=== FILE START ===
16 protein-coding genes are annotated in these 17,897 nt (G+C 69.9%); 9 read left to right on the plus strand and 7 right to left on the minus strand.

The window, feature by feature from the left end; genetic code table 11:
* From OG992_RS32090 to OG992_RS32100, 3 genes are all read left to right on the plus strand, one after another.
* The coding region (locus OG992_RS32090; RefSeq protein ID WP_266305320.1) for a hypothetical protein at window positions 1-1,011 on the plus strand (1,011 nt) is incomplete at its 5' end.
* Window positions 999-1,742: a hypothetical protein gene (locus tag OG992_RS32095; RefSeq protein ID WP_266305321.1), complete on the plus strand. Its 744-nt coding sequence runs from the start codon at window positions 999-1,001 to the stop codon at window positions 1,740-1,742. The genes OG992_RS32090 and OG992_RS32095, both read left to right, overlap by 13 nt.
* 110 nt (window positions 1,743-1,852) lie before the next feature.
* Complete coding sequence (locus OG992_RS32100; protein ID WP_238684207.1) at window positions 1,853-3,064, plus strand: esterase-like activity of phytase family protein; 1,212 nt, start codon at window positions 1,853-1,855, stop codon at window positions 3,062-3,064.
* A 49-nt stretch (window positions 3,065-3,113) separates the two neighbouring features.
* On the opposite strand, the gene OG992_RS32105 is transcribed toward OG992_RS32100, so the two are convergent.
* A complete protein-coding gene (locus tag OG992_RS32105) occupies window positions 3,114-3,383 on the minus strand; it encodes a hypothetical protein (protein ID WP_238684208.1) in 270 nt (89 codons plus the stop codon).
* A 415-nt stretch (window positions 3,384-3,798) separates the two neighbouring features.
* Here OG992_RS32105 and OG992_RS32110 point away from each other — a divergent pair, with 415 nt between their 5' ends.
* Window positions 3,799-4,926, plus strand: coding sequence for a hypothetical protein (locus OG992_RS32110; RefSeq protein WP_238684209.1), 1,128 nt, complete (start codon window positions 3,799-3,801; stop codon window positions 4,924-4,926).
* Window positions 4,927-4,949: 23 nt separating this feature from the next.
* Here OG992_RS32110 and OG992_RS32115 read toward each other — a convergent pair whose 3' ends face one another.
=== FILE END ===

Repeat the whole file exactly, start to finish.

16 protein-coding genes are annotated in these 17,897 nt (G+C 69.9%); 9 read left to right on the plus strand and 7 right to left on the minus strand.

The window, feature by feature from the left end; genetic code table 11:
* From OG992_RS32090 to OG992_RS32100, 3 genes are all read left to right on the plus strand, one after another.
* The coding region (locus OG992_RS32090; RefSeq protein ID WP_266305320.1) for a hypothetical protein at window positions 1-1,011 on the plus strand (1,011 nt) is incomplete at its 5' end.
* Window positions 999-1,742: a hypothetical protein gene (locus tag OG992_RS32095; RefSeq protein ID WP_266305321.1), complete on the plus strand. Its 744-nt coding sequence runs from the start codon at window positions 999-1,001 to the stop codon at window positions 1,740-1,742. The genes OG992_RS32090 and OG992_RS32095, both read left to right, overlap by 13 nt.
* 110 nt (window positions 1,743-1,852) lie before the next feature.
* Complete coding sequence (locus OG992_RS32100; protein ID WP_238684207.1) at window positions 1,853-3,064, plus strand: esterase-like activity of phytase family protein; 1,212 nt, start codon at window positions 1,853-1,855, stop codon at window positions 3,062-3,064.
* A 49-nt stretch (window positions 3,065-3,113) separates the two neighbouring features.
* On the opposite strand, the gene OG992_RS32105 is transcribed toward OG992_RS32100, so the two are convergent.
* A complete protein-coding gene (locus tag OG992_RS32105) occupies window positions 3,114-3,383 on the minus strand; it encodes a hypothetical protein (protein ID WP_238684208.1) in 270 nt (89 codons plus the stop codon).
* A 415-nt stretch (window positions 3,384-3,798) separates the two neighbouring features.
* Here OG992_RS32105 and OG992_RS32110 point away from each other — a divergent pair, with 415 nt between their 5' ends.
* Window positions 3,799-4,926, plus strand: coding sequence for a hypothetical protein (locus OG992_RS32110; RefSeq protein WP_238684209.1), 1,128 nt, complete (start codon window positions 3,799-3,801; stop codon window positions 4,924-4,926).
* Window positions 4,927-4,949: 23 nt separating this feature from the next.
* Here OG992_RS32110 and OG992_RS32115 read toward each other — a convergent pair whose 3' ends face one another.